“Focus on their values, learning agility, transferable skills, and relevant experiences,” says Smith. “Transferable skills can be applied across different roles and industries, including communication skills, creative problem-solving, leadership qualities, and teamwork. These skills are valuable in various positions regardless of industry or specific job experience. I used to say that I could teach someone the tech, systems, or product knowledge, but it's a lot harder to teach someone to think outside the box creatively.”

Finally, consider if the candidate has alternative forms of experience that aligns with your mission, values, or requirements. Examples of this type of experience could include:

  • Volunteer work

  • Self-directed learning or research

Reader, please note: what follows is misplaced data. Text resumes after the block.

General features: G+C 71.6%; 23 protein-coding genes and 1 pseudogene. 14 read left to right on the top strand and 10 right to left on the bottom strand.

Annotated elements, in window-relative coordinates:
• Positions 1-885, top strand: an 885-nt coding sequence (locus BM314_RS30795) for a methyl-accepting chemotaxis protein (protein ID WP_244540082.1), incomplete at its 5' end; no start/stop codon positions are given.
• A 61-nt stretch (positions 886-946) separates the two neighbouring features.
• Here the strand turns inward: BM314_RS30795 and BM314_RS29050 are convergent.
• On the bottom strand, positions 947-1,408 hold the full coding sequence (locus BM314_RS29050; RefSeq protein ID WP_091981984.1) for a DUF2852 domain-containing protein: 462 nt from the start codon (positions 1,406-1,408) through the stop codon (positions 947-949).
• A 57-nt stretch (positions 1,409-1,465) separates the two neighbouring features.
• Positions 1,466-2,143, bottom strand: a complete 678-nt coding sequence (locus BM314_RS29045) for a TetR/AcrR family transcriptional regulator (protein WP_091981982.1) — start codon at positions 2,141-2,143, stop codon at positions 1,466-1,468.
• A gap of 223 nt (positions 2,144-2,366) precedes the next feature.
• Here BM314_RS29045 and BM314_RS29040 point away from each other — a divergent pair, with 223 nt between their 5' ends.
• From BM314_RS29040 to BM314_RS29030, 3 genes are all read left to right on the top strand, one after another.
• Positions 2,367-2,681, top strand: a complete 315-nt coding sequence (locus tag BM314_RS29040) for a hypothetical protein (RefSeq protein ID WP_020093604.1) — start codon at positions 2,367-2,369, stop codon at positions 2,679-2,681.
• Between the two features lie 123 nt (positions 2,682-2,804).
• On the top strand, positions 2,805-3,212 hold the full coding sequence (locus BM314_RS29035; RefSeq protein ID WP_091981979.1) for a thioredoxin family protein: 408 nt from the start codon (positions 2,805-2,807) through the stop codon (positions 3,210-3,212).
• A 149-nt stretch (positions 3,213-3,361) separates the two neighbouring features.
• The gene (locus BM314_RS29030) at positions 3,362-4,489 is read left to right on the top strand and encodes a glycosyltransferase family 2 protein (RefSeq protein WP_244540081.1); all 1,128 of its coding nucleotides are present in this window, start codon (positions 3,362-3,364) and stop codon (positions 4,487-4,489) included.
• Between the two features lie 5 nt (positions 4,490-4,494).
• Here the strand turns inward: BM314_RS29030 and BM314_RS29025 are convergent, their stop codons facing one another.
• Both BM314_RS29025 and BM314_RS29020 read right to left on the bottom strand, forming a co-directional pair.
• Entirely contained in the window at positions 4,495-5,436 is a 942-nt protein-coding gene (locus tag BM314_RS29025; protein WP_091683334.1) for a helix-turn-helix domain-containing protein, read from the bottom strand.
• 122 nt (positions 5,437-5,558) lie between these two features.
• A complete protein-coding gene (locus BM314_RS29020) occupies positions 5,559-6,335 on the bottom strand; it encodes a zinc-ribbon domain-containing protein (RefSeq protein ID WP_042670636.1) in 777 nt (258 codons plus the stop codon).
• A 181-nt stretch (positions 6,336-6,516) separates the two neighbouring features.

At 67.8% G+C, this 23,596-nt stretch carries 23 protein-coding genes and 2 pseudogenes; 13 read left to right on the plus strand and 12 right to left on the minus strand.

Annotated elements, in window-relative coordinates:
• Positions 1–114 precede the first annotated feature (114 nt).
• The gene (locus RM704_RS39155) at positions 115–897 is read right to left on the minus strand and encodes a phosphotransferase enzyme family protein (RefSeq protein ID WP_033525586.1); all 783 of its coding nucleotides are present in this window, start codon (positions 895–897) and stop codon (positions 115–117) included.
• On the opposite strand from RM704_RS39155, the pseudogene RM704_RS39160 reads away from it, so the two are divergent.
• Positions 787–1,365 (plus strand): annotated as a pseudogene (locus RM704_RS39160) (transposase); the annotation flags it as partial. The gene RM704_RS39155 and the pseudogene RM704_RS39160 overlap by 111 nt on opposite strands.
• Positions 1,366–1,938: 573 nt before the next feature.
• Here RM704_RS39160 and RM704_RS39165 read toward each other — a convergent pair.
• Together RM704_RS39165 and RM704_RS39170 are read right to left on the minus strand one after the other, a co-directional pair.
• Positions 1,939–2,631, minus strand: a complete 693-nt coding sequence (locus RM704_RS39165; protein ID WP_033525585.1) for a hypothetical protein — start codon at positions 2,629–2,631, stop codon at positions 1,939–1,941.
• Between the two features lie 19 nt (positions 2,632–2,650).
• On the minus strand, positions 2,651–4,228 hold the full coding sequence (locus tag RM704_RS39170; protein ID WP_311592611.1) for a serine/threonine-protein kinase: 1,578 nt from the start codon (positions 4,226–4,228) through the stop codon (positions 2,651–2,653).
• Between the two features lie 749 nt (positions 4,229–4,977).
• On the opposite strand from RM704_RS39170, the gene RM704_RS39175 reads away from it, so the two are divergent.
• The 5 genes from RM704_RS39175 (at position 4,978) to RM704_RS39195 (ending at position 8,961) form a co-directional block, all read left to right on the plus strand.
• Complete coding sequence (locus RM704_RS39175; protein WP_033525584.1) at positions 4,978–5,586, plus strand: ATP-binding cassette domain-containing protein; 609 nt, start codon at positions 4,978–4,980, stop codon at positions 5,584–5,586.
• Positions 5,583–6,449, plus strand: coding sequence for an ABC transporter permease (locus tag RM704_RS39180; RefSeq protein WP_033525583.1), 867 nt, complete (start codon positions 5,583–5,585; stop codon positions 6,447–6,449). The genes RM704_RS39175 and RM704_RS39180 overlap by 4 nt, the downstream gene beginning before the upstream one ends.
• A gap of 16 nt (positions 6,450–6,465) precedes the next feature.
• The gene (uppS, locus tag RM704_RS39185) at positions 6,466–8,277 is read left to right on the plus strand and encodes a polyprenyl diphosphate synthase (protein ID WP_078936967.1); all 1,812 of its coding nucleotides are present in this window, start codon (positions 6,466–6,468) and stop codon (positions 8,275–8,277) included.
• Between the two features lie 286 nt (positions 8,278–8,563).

• Internships or apprenticeships

  • Freelance projects

  • Creative projects or hobbies

  • Military service or peace corps

  • Travel or cultural immersion

  • Nonprofit or social impact service

  • Parenting, nannying, or caretaking

“Not only does this type of experience make someone interesting, but these experiences also provide valuable opportunities to highlight skill development, practical application, and personal growth,” says Smith. “It also demonstrates initiative, proactivity, and a willingness to take ownership of professional development—which again, is not easy to teach and is highly valuable in the working world. These also demonstrate passion and commitment and provide tangible evidence of a candidate's potential to succeed in a role, even if their background isn't a perfect fit.”

As you navigate the hiring process, strive for continuous improvement. Going forward, honestly ask yourself these questions: